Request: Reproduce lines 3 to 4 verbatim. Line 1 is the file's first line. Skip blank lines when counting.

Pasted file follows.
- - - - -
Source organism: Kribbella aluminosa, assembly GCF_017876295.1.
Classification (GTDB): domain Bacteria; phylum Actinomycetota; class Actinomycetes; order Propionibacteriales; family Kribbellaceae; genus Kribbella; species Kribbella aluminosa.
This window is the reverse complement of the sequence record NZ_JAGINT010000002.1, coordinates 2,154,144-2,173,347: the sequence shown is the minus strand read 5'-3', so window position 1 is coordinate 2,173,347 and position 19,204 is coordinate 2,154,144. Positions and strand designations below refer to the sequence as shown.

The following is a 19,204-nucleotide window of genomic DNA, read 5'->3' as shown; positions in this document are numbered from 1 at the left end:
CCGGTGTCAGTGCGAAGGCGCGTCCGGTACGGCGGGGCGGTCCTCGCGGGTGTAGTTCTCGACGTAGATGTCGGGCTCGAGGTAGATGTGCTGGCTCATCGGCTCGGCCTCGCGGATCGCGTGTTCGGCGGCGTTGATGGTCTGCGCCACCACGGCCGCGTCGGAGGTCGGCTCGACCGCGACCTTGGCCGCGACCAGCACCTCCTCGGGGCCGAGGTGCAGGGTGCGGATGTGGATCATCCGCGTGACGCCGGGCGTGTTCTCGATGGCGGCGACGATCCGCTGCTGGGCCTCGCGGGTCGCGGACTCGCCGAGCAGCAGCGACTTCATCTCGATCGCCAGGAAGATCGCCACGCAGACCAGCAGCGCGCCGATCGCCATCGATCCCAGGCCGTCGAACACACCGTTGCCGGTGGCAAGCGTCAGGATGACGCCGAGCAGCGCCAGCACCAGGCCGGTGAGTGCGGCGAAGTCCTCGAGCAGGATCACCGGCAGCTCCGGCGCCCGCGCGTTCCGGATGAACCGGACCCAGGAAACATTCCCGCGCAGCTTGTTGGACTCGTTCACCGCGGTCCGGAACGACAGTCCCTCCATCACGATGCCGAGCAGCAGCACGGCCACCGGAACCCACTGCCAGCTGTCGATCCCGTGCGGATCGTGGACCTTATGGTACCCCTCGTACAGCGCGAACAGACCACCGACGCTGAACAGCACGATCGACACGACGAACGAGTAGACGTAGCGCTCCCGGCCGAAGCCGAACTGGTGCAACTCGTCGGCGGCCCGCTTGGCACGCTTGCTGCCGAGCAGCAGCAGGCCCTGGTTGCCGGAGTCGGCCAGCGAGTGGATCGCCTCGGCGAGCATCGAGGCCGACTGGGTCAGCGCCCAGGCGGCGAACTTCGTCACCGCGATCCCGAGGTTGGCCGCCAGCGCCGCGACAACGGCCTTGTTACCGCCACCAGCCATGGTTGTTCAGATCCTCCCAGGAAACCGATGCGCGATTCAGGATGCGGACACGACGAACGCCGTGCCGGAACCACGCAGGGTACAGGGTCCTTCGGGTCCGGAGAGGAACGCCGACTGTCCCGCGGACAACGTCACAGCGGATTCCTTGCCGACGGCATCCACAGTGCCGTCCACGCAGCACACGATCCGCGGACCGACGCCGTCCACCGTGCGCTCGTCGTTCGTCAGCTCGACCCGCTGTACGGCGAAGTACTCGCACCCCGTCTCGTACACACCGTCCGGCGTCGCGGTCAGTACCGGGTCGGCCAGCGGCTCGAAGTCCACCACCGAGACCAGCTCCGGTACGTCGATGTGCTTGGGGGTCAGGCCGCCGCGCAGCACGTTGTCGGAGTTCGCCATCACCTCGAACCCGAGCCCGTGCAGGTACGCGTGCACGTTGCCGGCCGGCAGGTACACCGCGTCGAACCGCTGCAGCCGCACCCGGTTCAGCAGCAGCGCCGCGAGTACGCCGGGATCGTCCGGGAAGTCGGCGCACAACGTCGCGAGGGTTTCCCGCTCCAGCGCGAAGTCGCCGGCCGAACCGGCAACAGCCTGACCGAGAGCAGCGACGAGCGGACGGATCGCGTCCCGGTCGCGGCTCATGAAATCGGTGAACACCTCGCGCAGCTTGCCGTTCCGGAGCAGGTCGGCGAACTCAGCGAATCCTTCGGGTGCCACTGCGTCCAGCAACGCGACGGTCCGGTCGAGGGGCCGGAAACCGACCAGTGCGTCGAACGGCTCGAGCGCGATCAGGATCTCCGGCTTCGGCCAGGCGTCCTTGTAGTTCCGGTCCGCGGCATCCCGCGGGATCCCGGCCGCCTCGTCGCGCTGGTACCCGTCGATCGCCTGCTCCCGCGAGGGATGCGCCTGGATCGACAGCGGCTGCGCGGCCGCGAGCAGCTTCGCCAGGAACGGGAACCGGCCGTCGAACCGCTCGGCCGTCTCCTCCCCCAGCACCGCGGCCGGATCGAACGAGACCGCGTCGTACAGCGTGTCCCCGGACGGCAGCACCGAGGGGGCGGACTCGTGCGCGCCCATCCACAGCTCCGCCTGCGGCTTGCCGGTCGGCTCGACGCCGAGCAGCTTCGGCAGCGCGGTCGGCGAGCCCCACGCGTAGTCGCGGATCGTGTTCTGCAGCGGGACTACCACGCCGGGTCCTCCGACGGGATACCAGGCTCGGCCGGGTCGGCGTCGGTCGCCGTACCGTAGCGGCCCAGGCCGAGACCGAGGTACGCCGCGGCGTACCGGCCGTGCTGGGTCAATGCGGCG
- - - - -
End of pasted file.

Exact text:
This window is the reverse complement of the sequence record NZ_JAGINT010000002.1, coordinates 2,154,144-2,173,347: the sequence shown is the minus strand read 5'-3', so window position 1 is coordinate 2,173,347 and position 19,204 is coordinate 2,154,144. Positions and strand designations below refer to the sequence as shown.

The following is a 19,204-nucleotide window of genomic DNA, read 5'->3' as shown; positions in this document are numbered from 1 at the left end: